July 12, 2018 – New York Times’ California Today: Los Angeles and Its Newspaper, Explained by Three Buildings

July 10, 2018 – KPCC-FM Take Two: The Los Angeles Times buildings apply for Historic Monument Status (Segment starts at 31:14)

July 6, 2018 – Curbed LA: Longtime LA Times headquarters nominated for landmark status – An addition by architect William Pereira is under threat.

July 5, 2018 – KPCC-FM Airtalk: Reporters bid farewell to the landmark (but not landmarked) Los Angeles Times buildings.

July 3, 2018: Los Angeles Times feature about our campaign to landmark Times Mirror Square – “Preservationists call for historic status for Los Angeles Times buildings, threatening redevelopment plans.”

July 3, 2018: Los Angeles Times feature on fundraising trouble for the proposed LACMA campus demolition and redesign.

June 26, 2018: Cheers to our pal Alan Hess, who wrote the LA Conservancy’s successful landmarking nomination for CBS Television City, and to CBS for coming to the table to craft a preservation solution for the future of its historic broadcast production campus.

June 18, 2018: The Los Angeles Times is sold to Patrick Soon-Shiong, who has previously announced his intention to move the newsroom to the city of El Segundo. The future of the unlandmarked buildings of Times Mirror Square, including the vacant 1973 Pereira addition, is uncertain.

June 2018: Another fine mid-century Pereira in Peril, but the citizens of Fullerton aren’t taking the risk to their Hunt Branch library lightly. Can this gorgeous gift from Norton Simon be saved?

Development would bring Downtown high-rises to Echo Park’s doorstep (Eastsider L.A., 1/11/18)

Downtown L.A.’s development boom heads west with a big new housing and retail complex (L.A. Times, 1/11/2018)

Developer renderings for demolition of most of MWD site (1111 Sunset) published (January 2018)

JANUARY 2018: Developer Palisades Capital Partners proposes demolition of much of William Pereira’s Metropolitan Water District headquarters. However, renderings do show retention of the central low-rise building connected to Pereira’s later tower (now called The Elysian), and reconstruction of that building’s iconic sunscreens that were removed, we believe, to hinder the landmark nomination. As this project moves forward, we will continue to advocate for a sensitive restoration of the extant Pereira campus, and of the 1960s-era water features and landscaping.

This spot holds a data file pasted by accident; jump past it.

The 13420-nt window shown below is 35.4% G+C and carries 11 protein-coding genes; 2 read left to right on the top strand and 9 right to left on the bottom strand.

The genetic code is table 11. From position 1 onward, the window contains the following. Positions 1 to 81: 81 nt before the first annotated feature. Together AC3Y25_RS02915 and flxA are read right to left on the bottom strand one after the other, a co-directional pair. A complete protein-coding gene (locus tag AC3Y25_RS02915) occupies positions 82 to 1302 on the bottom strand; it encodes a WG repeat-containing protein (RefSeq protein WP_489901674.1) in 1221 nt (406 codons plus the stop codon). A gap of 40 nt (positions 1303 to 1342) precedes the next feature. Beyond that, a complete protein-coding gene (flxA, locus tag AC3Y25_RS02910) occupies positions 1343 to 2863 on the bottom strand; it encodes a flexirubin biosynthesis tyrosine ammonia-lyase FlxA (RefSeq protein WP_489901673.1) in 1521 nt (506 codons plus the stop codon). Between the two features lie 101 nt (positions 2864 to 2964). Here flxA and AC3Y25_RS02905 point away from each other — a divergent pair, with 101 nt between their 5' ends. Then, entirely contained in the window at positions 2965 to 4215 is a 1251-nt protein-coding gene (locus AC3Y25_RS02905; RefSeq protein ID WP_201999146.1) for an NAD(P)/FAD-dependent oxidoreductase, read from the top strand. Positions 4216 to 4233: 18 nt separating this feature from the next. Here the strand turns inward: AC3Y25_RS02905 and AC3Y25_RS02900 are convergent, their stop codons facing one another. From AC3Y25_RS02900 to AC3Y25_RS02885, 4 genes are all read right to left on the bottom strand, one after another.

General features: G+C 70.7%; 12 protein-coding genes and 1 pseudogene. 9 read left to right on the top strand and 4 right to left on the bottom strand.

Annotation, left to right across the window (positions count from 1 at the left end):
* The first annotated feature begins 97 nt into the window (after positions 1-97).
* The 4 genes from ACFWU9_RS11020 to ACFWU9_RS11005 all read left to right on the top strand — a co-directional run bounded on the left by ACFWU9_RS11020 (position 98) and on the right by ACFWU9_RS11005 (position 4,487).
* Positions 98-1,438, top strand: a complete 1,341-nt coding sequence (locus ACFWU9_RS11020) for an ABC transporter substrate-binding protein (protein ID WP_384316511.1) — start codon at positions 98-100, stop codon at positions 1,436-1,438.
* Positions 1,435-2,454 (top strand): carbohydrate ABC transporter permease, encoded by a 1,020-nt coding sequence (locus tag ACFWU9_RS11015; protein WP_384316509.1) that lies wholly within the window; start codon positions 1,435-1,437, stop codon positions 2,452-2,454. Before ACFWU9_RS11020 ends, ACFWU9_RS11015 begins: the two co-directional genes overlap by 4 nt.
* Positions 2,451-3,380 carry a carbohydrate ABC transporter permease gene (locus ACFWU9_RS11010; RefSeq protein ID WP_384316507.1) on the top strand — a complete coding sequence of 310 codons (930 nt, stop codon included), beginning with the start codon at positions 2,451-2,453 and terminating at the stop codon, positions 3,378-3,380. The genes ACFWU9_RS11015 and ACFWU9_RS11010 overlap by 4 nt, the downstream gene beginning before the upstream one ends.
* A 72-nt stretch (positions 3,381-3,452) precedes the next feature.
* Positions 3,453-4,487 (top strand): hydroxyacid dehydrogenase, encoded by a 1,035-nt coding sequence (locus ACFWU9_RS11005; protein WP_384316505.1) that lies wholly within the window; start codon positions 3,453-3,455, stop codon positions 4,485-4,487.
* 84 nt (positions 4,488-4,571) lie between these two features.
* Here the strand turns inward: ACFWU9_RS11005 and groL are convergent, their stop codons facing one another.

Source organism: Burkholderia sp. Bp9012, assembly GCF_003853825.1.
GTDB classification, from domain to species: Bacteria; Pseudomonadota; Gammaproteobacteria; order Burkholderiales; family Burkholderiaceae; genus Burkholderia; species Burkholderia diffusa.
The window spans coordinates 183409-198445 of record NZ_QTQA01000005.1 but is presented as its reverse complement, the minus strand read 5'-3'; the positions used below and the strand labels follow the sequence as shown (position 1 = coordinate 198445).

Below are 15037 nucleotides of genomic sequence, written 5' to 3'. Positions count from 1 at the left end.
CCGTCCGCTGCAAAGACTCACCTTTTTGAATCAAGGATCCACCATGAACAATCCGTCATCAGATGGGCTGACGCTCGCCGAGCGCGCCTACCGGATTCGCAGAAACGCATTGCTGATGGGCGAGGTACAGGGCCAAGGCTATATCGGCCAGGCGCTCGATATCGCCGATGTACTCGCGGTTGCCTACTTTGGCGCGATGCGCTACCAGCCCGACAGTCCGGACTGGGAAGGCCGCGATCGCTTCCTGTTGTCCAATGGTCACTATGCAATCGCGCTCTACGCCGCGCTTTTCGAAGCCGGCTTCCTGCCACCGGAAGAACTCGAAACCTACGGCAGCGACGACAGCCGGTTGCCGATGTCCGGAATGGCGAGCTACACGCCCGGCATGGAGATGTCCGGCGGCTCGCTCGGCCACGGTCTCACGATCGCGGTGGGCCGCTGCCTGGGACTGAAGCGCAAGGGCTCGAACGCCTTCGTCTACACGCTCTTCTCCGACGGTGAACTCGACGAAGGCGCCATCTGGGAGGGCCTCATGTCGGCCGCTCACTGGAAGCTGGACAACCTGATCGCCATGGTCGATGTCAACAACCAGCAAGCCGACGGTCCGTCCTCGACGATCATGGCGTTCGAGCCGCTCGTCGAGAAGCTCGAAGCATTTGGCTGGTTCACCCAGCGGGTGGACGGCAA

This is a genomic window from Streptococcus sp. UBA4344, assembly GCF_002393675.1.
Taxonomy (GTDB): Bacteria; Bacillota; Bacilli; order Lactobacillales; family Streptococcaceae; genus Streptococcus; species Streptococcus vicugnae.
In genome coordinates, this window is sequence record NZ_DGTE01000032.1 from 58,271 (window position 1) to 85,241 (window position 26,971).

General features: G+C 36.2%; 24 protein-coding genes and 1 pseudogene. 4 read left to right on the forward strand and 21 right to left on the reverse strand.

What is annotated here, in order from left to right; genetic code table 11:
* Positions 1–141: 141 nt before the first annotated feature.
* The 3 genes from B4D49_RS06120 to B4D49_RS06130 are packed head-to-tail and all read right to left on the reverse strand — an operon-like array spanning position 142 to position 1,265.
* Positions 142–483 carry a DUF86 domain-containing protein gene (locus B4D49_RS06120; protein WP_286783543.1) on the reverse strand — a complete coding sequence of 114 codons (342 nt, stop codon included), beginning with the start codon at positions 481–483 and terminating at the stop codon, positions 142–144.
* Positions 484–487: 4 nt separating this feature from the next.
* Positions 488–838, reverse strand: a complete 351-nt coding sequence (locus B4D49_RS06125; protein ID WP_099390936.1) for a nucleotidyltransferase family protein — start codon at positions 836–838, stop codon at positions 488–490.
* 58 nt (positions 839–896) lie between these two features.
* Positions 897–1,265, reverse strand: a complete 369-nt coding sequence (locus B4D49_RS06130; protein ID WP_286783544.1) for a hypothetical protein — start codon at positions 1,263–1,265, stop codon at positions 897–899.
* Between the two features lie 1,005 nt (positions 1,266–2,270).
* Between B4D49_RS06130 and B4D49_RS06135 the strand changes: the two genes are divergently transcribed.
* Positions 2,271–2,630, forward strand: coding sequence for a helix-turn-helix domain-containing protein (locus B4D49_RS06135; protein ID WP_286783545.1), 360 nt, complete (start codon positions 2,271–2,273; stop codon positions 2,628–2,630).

Op-Ed: Los Angeles should preserve CBS Television City before it’s too late (Zev Yaroslavsky, L.A. Times, 12/10/2017)

Edifice Complex Mars L.A. County Museum (Sam Hall Kaplan, 10/14/2017)

SOM and James Corner to rework Pereira’s Metropolitan Water District in Los Angeles (The Architect’s Newspaper, 10/18/2017)

Another Pereira in Peril: Redevelopment Plans for CBS Television City? (Curbed L.A., 9/27/17)

Fresh Renderings for Onni’s Times Mirror Square Redevelopment (Urbanize. LA, 6/29/17)

First Look at the Times Mirror Square Redevelopment (Urbanize L.A., 1/24/17)

Can Preservationists Save L.A.’s Late Modernist Landmarks From the Wrecking Ball? (L.A. Weekly, 1/5/2017)

Pereira addition of Los Angeles Times complex to be demolished in redevelopment (The Architect’s Newspaper, 12/09/2016)

What’s Next for Times Mirror Square? (Downtown News, 11/2/2016)

William Pereira – modernism on a massive scale (The Soul of California podcast, 10/13/2016)

Which William Pereira Buildings Are Worth Preserving? (Architect, the journal of the AIA, 10/4/2016)

Periera in Peril: Time is running out for William Pereira’s modernist legacy (The Architect’s Newspaper, 9/26/2016)

William Pereira building denied landmark status, paving the way for demolition (Curbed LA, 9/15/2016)

Got questions for the LACMA makeover? Bring them to a “scoping meeting” Wednesday (KCRW’s DnA, 8/23/16)

Inside the William Pereira buildings on Sunset in danger of demolition (Curbed, 8/22/16)

Photos: Inside The Former Metropolitan Water District Building, Now Under Threat Of Demolition (LAist, 8/19/2016)

A Rare Interior Tour of the Endangered Los Angeles Times Compound (Esotouric, 6/18/2016)